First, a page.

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Help me advise my best friend(12 Posts)
My best friend has found out her husband of 17 years has been having an affair. He's in love with the OW and is leaving my friend.
She has 3 small children and they live the other side of the country to me. I want to give her good practical advice as I think he has the potential to screw her financially.
She's suspected so whilst it's not a complete shock, she's been very calm and I'm worried. He's doing the classic 'it's your fault for being too needy' bollocks and blaiming my friend. She's the nicest person in the world and I'm worried he's going to walk all over her.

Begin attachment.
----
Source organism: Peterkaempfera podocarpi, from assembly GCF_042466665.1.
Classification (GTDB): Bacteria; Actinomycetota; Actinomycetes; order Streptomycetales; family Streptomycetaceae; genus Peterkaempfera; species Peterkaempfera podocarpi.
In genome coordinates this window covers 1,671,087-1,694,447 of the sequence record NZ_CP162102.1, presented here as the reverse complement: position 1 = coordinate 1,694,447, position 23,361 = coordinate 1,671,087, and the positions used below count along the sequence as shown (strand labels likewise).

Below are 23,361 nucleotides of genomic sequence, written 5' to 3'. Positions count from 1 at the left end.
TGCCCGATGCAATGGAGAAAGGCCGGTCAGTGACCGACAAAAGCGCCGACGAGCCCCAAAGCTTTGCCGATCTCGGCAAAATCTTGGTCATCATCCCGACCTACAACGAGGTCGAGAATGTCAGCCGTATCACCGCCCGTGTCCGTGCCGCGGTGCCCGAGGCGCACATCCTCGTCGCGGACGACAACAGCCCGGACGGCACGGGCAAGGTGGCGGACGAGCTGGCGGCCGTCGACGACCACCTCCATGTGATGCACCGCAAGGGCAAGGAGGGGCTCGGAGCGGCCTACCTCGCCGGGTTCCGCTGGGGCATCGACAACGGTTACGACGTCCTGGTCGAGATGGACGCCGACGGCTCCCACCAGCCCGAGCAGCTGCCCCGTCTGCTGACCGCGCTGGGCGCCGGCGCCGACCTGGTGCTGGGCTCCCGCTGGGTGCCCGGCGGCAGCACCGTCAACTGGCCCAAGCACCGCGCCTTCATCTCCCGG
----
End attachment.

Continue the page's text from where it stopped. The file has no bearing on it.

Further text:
He told her last night. He's still in the house 'to keep things normal for the kids' and OW is apparently leaving her husband today, so assume he'll leave then.
I don't know what to say to her. Told her to get any paperwork together re mortgage and finances. He's money savvy, she has been financially dependent on him since having the children.
Is she allowed to move any money from a joint account? Can she change the locks?
Sorry no advice really but you've had no replies which isn't nice.
Yes she should move some money ASAP before he moves it. I don't think she can change the locks no but she should tell him to leave.
Can you go and see her?
Tell her to get a solicitor pronto, not to pack her bags, she needs to stay in the family home. If you are able to visit her, but if not just let her know you are there - even if it's just for her to have a rant. He needs to move out.